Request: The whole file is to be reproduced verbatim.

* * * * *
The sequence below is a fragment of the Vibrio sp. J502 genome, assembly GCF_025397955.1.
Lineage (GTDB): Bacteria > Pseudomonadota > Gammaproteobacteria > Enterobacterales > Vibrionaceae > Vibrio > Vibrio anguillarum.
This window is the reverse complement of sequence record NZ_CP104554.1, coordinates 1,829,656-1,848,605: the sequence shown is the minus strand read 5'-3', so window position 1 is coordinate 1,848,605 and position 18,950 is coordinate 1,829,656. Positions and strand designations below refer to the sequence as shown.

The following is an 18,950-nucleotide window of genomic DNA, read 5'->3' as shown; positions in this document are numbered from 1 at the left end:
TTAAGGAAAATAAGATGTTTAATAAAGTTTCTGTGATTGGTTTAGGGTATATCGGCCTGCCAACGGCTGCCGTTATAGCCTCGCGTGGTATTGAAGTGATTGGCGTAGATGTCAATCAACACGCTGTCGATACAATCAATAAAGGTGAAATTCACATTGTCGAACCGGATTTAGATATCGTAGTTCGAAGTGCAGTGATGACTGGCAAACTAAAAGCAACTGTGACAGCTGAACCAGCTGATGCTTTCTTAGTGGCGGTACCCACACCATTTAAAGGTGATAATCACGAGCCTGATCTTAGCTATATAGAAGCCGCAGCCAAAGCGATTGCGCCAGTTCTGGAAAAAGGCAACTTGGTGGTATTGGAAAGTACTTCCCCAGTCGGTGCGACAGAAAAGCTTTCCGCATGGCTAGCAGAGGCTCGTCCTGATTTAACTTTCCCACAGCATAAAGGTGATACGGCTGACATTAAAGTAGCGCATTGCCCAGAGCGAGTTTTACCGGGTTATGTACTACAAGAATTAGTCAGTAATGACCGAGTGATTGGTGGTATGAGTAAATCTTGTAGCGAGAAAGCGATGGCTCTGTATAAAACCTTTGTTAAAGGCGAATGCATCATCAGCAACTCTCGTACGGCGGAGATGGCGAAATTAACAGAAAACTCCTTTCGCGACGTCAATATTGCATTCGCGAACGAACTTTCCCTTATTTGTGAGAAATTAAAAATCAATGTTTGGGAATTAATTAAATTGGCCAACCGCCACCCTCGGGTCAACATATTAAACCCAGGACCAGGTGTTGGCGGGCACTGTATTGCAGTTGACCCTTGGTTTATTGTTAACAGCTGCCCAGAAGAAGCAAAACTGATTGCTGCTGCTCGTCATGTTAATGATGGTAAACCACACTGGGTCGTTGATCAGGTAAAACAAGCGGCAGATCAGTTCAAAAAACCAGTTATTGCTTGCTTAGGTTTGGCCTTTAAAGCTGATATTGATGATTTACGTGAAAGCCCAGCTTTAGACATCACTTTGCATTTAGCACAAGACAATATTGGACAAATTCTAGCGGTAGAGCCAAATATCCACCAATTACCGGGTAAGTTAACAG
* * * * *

The sequence below is a fragment of the Vibrio sp. J502 genome, assembly GCF_025397955.1.
Lineage (GTDB): Bacteria > Pseudomonadota > Gammaproteobacteria > Enterobacterales > Vibrionaceae > Vibrio > Vibrio anguillarum.
This window is the reverse complement of sequence record NZ_CP104554.1, coordinates 1,829,656-1,848,605: the sequence shown is the minus strand read 5'-3', so window position 1 is coordinate 1,848,605 and position 18,950 is coordinate 1,829,656. Positions and strand designations below refer to the sequence as shown.

The following is an 18,950-nucleotide window of genomic DNA, read 5'->3' as shown; positions in this document are numbered from 1 at the left end:
TTAAGGAAAATAAGATGTTTAATAAAGTTTCTGTGATTGGTTTAGGGTATATCGGCCTGCCAACGGCTGCCGTTATAGCCTCGCGTGGTATTGAAGTGATTGGCGTAGATGTCAATCAACACGCTGTCGATACAATCAATAAAGGTGAAATTCACATTGTCGAACCGGATTTAGATATCGTAGTTCGAAGTGCAGTGATGACTGGCAAACTAAAAGCAACTGTGACAGCTGAACCAGCTGATGCTTTCTTAGTGGCGGTACCCACACCATTTAAAGGTGATAATCACGAGCCTGATCTTAGCTATATAGAAGCCGCAGCCAAAGCGATTGCGCCAGTTCTGGAAAAAGGCAACTTGGTGGTATTGGAAAGTACTTCCCCAGTCGGTGCGACAGAAAAGCTTTCCGCATGGCTAGCAGAGGCTCGTCCTGATTTAACTTTCCCACAGCATAAAGGTGATACGGCTGACATTAAAGTAGCGCATTGCCCAGAGCGAGTTTTACCGGGTTATGTACTACAAGAATTAGTCAGTAATGACCGAGTGATTGGTGGTATGAGTAAATCTTGTAGCGAGAAAGCGATGGCTCTGTATAAAACCTTTGTTAAAGGCGAATGCATCATCAGCAACTCTCGTACGGCGGAGATGGCGAAATTAACAGAAAACTCCTTTCGCGACGTCAATATTGCATTCGCGAACGAACTTTCCCTTATTTGTGAGAAATTAAAAATCAATGTTTGGGAATTAATTAAATTGGCCAACCGCCACCCTCGGGTCAACATATTAAACCCAGGACCAGGTGTTGGCGGGCACTGTATTGCAGTTGACCCTTGGTTTATTGTTAACAGCTGCCCAGAAGAAGCAAAACTGATTGCTGCTGCTCGTCATGTTAATGATGGTAAACCACACTGGGTCGTTGATCAGGTAAAACAAGCGGCAGATCAGTTCAAAAAACCAGTTATTGCTTGCTTAGGTTTGGCCTTTAAAGCTGATATTGATGATTTACGTGAAAGCCCAGCTTTAGACATCACTTTGCATTTAGCACAAGACAATATTGGACAAATTCTAGCGGTAGAGCCAAATATCCACCAATTACCGGGTAAGTTAACAG